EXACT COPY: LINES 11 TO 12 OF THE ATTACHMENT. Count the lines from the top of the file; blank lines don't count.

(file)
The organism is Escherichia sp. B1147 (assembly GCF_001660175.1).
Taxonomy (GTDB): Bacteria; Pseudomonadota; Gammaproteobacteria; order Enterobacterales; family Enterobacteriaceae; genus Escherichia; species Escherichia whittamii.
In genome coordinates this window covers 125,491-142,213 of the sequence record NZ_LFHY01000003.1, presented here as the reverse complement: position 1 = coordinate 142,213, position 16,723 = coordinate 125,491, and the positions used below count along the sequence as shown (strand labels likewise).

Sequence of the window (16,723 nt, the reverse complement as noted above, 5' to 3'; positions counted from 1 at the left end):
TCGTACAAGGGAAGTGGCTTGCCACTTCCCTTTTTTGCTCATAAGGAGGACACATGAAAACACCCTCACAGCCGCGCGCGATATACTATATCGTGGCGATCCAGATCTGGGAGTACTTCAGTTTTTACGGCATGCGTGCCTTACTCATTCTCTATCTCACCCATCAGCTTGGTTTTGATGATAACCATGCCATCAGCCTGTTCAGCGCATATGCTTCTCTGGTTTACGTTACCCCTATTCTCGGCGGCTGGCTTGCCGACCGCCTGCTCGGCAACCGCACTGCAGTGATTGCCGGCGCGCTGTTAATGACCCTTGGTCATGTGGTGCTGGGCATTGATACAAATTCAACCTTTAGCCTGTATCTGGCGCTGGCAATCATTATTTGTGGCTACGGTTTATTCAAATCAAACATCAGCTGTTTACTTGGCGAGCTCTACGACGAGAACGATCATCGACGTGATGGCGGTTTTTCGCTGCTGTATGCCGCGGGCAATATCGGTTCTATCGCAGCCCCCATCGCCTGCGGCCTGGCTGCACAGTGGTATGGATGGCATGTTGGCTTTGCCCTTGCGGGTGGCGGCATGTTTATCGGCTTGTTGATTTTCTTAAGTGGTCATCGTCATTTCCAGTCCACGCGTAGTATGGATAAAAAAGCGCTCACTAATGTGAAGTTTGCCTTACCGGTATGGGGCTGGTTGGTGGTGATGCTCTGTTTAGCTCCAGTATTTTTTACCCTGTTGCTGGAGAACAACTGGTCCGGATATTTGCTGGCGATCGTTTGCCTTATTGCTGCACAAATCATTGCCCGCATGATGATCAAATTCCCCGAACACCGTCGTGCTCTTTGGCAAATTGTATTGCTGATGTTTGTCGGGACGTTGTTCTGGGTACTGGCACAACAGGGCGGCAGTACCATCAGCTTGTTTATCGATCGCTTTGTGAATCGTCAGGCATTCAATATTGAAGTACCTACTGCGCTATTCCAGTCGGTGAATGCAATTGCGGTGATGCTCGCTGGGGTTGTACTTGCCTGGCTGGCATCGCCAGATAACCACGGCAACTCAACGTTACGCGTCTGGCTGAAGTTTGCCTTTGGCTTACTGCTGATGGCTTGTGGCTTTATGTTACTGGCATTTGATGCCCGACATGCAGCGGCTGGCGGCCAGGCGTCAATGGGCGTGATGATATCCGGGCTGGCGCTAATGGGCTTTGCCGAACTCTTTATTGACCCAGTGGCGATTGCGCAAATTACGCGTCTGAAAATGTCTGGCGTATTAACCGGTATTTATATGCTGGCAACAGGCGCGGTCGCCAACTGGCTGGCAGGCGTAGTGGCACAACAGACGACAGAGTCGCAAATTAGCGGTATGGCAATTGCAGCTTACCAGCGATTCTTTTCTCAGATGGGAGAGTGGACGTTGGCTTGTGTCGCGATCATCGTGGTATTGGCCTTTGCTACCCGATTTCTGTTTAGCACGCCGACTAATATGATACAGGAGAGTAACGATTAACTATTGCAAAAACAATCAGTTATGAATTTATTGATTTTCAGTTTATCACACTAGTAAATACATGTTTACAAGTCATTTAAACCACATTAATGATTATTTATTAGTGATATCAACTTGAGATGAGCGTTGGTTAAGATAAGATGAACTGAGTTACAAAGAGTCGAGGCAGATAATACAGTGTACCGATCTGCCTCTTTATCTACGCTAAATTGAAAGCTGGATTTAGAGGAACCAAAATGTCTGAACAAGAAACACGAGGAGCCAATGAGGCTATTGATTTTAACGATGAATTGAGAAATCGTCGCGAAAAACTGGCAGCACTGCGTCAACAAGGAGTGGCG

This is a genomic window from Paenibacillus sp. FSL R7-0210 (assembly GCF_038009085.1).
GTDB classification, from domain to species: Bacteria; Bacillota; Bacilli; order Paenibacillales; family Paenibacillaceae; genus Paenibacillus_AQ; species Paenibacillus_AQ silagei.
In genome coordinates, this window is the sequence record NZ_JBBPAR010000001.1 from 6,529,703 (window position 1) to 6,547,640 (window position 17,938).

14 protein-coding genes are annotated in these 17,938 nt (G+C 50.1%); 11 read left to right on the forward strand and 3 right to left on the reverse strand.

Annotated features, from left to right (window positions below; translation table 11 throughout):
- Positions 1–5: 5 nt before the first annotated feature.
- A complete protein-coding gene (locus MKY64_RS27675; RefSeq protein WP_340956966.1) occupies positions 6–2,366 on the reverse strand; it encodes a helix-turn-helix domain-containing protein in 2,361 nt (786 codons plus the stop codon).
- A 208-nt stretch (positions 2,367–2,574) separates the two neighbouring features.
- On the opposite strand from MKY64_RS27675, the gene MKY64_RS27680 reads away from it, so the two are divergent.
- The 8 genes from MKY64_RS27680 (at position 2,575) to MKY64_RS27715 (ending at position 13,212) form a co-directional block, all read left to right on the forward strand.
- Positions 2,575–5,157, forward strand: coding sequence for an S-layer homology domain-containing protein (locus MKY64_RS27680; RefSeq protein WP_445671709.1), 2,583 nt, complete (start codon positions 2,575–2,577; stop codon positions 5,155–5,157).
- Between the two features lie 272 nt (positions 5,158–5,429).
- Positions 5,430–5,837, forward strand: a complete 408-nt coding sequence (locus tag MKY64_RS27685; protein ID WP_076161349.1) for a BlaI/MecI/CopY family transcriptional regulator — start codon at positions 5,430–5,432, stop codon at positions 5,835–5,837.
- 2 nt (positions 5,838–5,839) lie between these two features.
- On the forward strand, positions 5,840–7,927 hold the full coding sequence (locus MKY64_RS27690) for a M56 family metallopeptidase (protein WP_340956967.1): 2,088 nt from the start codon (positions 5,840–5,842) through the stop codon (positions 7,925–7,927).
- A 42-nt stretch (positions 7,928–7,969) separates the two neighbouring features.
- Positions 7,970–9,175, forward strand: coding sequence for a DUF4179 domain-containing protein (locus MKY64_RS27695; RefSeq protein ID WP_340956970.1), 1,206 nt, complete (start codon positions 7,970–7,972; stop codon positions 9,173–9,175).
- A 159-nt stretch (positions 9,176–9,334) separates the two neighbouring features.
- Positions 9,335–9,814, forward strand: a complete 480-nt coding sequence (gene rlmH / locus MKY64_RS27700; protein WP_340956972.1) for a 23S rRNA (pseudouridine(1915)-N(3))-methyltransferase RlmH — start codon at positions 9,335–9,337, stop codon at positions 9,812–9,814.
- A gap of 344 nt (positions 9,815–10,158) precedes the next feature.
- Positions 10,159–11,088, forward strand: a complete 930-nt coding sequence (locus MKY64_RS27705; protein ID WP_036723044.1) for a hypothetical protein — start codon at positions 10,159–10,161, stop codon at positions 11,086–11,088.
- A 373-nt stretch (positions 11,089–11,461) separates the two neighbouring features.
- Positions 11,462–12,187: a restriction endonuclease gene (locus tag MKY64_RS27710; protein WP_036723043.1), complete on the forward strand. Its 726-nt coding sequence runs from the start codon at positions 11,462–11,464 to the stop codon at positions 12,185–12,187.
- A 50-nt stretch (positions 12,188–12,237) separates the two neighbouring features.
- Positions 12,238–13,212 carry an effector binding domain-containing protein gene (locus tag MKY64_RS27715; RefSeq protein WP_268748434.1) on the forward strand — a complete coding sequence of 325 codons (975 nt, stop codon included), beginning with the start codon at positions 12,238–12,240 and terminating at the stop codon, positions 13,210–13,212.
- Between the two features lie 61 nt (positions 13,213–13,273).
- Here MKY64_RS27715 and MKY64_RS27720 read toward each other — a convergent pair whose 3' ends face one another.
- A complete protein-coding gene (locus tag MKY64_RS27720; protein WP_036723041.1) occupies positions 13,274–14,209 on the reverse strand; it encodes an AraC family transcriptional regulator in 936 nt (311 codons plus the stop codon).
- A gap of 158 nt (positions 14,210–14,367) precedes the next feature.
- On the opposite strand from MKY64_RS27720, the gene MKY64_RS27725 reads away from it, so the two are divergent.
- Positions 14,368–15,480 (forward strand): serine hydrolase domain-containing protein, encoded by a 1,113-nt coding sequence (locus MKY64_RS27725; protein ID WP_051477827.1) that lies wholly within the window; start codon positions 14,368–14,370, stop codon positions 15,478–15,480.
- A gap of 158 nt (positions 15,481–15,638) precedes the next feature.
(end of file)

- Positions 1–5: 5 nt before the first annotated feature.
- A complete protein-coding gene (locus MKY64_RS27675; RefSeq protein WP_340956966.1) occupies positions 6–2,366 on the reverse strand; it encodes a helix-turn-helix domain-containing protein in 2,361 nt (786 codons plus the stop codon).